When Roy, a homicidal maniac was put away for murder, Gillespie tried to get him committed to an insane asylum instead. Now the guy's ex-fiancee wants to marry a soldier, and she goes to ... See full summary »
Dr. Gillespie's health is failing, and the hospital is urging him to get a new assistant that he doesn't want. So, he poses a stumper in class to discourage all the bright young students; ... See full summary »
Dr. Gillespie tries to teach Jimmy Kildare a lesson by tossing him into a street clinic. Only Kildare gets called to take a bullet out of a suspected murderer, and when the cops collar him ... See full summary »
Dr. James Kildare has just completed his internship at Blair General Hospital and is assigned to work with his mentor, Dr. Leonard Gillespie. But fearing for the health of his father, Dr. ... See full summary »
Dr. Gillespie's cancer has gotten worse, and to force him to take a rest instead of pursuing a sulfa-drug/pneumonia study, Kildare refuses to assist Gillespie, and instead accepts a case of... See full summary »
Dr. Leonard Gillespie, for several reasons and not all medically related, asks a young surgeon, Dr. Tommy Coalt, to go to a small town and replace a local doctor while he is on vacation. ... See full summary »
Kildare saves the life of an ice skater who was in an auto accident. But even though her broken leg has knit, she can't walk, and she tries to sue Kildare for malpractice, and Kildare's ... See full summary »
Sergeant "Hap" Doan, heartbroken that the Nineteenth Cavalry, in which he has served for so many years, is to be mechanized and replenished with twenty recent draftees, goes on a drinking ... See full summary »
Dr. Gillespie is contacted by his old friend Emma Hope, headmistress of a prestigious girls school. She's concerned about Roy Todwell, the young man one of her girls, Marcia Bradburn, has been seeing. Todwell has shown serious bouts of violence over the most minor event and working with a colleague, Dr. Gerniede, Gillespie concludes that the young man is suffering from serious mental illness. He has little success in convincing Todwell's parents of the seriousness of it all - they prefer to take the opinion of their own physician who thinks psychiatry is just a lot of mumbo jumbo - and the young man's condition deteriorates. Todwell soon sets out for New York with only one goal in mind - to kill Dr. Gillespie.Written by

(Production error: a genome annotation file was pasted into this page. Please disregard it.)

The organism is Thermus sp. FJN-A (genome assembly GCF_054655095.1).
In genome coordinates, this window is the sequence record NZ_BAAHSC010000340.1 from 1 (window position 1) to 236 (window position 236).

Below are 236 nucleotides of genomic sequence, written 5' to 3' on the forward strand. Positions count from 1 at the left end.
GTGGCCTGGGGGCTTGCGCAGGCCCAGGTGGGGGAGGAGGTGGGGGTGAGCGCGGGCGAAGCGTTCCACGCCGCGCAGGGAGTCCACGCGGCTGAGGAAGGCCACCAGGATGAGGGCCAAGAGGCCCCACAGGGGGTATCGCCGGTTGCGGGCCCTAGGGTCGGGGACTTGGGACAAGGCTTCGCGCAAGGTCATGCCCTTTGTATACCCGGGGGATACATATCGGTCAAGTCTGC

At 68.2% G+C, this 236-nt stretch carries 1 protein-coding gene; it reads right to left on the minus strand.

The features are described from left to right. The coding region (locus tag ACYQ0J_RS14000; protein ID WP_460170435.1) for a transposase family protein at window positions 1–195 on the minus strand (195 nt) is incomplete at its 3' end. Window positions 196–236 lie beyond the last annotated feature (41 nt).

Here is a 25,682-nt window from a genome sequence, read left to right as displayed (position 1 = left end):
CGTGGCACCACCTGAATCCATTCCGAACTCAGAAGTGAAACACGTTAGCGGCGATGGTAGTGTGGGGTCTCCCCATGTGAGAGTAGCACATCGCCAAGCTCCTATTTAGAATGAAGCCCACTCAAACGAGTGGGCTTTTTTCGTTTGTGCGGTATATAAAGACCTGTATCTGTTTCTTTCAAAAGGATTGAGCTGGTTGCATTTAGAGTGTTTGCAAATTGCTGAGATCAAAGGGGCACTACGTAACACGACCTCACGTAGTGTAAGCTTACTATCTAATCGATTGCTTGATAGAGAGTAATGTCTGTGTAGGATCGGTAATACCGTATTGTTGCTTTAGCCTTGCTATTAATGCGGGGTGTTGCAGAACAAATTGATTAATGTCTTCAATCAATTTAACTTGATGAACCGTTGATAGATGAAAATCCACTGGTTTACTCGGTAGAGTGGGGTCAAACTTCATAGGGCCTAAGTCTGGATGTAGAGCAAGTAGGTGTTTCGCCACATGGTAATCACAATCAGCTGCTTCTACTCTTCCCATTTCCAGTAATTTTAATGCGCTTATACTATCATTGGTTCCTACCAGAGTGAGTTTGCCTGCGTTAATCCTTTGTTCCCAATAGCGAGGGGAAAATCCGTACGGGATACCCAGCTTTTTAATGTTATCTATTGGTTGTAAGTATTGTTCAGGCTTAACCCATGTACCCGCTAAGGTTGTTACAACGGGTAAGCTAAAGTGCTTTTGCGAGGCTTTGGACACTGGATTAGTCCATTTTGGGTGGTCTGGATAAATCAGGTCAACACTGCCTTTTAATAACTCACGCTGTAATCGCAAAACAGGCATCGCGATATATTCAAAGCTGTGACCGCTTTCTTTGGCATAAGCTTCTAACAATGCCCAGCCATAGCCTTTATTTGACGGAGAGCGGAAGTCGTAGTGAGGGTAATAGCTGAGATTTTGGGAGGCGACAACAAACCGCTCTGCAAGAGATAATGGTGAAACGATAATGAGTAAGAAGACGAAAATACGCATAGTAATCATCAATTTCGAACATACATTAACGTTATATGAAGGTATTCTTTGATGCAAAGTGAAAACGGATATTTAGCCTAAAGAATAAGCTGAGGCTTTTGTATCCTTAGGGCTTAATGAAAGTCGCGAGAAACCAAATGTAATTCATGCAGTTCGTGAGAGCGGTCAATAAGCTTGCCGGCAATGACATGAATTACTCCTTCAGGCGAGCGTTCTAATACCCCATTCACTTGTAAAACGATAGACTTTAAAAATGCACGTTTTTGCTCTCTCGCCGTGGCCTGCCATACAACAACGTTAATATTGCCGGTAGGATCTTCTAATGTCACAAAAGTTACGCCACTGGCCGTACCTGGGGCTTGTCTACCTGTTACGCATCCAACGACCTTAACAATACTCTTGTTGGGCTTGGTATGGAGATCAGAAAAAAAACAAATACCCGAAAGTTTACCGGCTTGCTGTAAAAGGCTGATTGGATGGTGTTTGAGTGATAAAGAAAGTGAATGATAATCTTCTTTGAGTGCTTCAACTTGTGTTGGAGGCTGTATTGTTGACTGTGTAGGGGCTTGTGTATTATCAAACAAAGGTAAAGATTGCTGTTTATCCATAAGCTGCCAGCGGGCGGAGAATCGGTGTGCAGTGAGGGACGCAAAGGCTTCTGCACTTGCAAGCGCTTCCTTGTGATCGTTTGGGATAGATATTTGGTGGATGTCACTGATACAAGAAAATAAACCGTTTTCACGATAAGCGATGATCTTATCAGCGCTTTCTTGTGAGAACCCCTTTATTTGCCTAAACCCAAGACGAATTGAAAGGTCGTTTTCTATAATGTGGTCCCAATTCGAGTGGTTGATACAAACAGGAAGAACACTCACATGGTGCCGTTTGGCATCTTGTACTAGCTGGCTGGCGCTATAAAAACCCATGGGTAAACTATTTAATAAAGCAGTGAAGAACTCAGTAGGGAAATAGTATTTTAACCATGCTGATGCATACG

Two cast members in studio records/casting call lists did not appear or were not identifiable in the movie. These were (with their character names): Buddy Messinger (Messenger boy) and George Reed (Conover). In addition, Mitchell Lewis and Robert Emmett Keane were mentioned in news items as cast members, but they also did not appear in the movie. See more »
"It must have been a great honor to have been entertained by John Quincy Adams."
Dr. Gillespie (Lionel Barrymore) is asked by an old friend for help with a young man named Roy Todwell (Phil Brown) who may be going crazy. Along with psychiatrist Dr. Gerniede (Philip Dorn), Gillespie tries to convince Roy's parents that he needs medical help before he hurts someone. But they are resistant and soon Roy has gone on a full-blown killing spree, with every intention of making Dr. Gillespie his next victim.
The first of MGM's Dr. Gillespie series starring Lionel Barrymore. The series is a continuation of the Dr. Kildare series without star Lew Ayres. This movie attempts to set up a possible replacement for Ayres in thickly-accented Philip Dorn, but it doesn't click. Dorn is fine but the mentor/mentee relationship between Gillespie and Kildare isn't there. Phil Brown makes for a really creepy psychopath. The movie wastes no time showing us how nuts he is -- he kills a little dog in his first scene! Lovely Donna Reed appears as the object of the psycho's affections. Most of the regular supporting cast from the Kildare series is still around here and enjoyable as ever. This includes Alma Kruger, Nat Pendleton, Nell Craig, and Marie Blake. Ava Gardner has a bit part with a couple of lines near the end.
There's a lot of nitpicking of the Kildare/Gillespie movies by some modern viewers who are indignant that a movie made in the 1940s has outdated medical knowledge. This seems especially true whenever the movies addressed psychological cases, such as with this one. I, for one, find these parts of the film interesting as historical curiosities. It gives us a window into how such things were viewed in the past. Why hold it to a modern standard just to mock it is beyond me. This is my favorite of the Gillespie series. Possibly my favorite from both series. A later movie, Dr. Gillespie's Criminal Case, would follow up on the events in this one.
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